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Ethics in the Conflicts of Modernity focuses on Oscar Wilde, D.H. Lawrence, and especially the British philosopher Bernard Williams. The latter argued in Morality (1972) that Aristotelianism runs up against the “Gauguin Problem,” the tragic conflict of justified desires. Paul Gauguin had to choose between self-fulfillment as an artist, by traveling to Polynesia to paint the natives, or self-fulfillment as a family man, by staying in Copenhagen with his Danish wife and children. MacIntyre points out that Gauguin’s wife had actually asked him to leave before he confronted the choice about going to Polynesia. But to the broader point, the conflict of good desires does not disprove the existence of a final end and common good. Self-fulfillment can take several forms and still meet the basic requirements of the virtuous life. In fact, the necessary virtues and goods must take different forms even in the same person’s life, since at different stages different virtues become more important. Thus, it is especially important for the young to be courageous, and the old to be wise.
MacIntyre discusses at length the need for our judgments to incorporate our stage in life. This “narrative structure” of a life requires reflection on our history of talents, hang-ups, successes, and setbacks. Critics such as Galen Strawson of the University of Texas at Austin have suggested that some people will have no taste or aptitude for considering their life story, and that others will find that the imperative to act will abbreviate reflection to the point of uselessness. MacIntyre’s reply is that reflection on one’s life narrative will not always take place prospectively before every decision, but often in periods of retrospective review. Further, it would be foolish not to reflect on one’s life narrative before making big decisions, such as where to go to college or whom to marry. It is simply imprudent not to do so.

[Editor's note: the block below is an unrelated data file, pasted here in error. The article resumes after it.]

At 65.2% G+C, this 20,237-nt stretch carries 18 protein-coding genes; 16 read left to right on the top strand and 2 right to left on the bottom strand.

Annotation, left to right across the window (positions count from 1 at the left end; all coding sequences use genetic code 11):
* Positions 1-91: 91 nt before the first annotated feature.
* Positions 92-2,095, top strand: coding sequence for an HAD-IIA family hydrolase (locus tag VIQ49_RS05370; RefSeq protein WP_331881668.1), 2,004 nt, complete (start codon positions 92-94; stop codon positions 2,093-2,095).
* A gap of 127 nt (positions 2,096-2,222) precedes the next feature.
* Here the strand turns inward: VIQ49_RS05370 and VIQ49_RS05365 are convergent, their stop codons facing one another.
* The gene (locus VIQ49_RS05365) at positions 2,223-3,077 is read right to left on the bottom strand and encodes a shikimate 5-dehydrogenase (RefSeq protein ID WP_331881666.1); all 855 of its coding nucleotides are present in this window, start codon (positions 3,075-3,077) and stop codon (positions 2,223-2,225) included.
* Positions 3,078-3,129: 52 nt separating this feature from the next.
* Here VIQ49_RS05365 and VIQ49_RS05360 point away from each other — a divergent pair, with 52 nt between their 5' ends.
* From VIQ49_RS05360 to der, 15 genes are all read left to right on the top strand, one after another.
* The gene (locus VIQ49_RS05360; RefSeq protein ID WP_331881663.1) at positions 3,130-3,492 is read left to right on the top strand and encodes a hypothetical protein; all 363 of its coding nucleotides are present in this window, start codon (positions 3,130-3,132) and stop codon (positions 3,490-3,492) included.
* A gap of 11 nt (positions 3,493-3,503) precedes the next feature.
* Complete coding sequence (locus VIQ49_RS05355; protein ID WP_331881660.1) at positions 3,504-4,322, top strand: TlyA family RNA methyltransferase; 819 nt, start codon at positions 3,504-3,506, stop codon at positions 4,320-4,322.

To demonstrate his points on narrative, MacIntyre discusses several individuals, Supreme Court Justice Sandra Day O’Connor among them. He uses O’Connor’s example to criticize “a certain version, a peculiarly American version, of Burkean conservativism.” He deprecates America’s free-market principles throughout the book—little surprise given his unapologetic support for several Marxist ideas. At the end of the day he feels frustration that a “genuine revolutionary tradition” never took hold in America, to borrow a phrase from Louis Hartz.
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American conservatives may, nevertheless, find much to agree with in MacIntyre’s criticisms of Justice O’Connor. He objects to her use of balancing tests to resolve conflicts between government interests and citizens’ rights. The problem with such an approach, both jurisprudentially and ethically, is that with no external standard by which to weigh a given right, balancing is just a way for practitioners to “negotiate their way through life,” as he puts it. One might add that by setting up balancing tests, jurists such as O’Connor take on the roles of lawmakers, violating the constitutional principle of separation of powers. Justice Clarence Thomas put it well in a recent dissent: “The Court should abandon the pretense that anything other than policy preferences underlies its balancing of constitutional rights and interests in any given case.”
Most American conservatives have more in common with Aristotle’s ethical views than with the Marxists MacIntyre admires. MacIntyre does not fully appreciate the possibility that American principles are rooted in the same natural law he himself advances. His latest book, like several of its predecessors, suffers from his failure to accept more friends where he could find them. His many American conservative readers see Alasdair MacIntyre as a friend—and one of the great philosophers of our time, providing wise insights on how we as individuals and communities should live. As Bernard Williams once wrote, that “is not a trivial question.”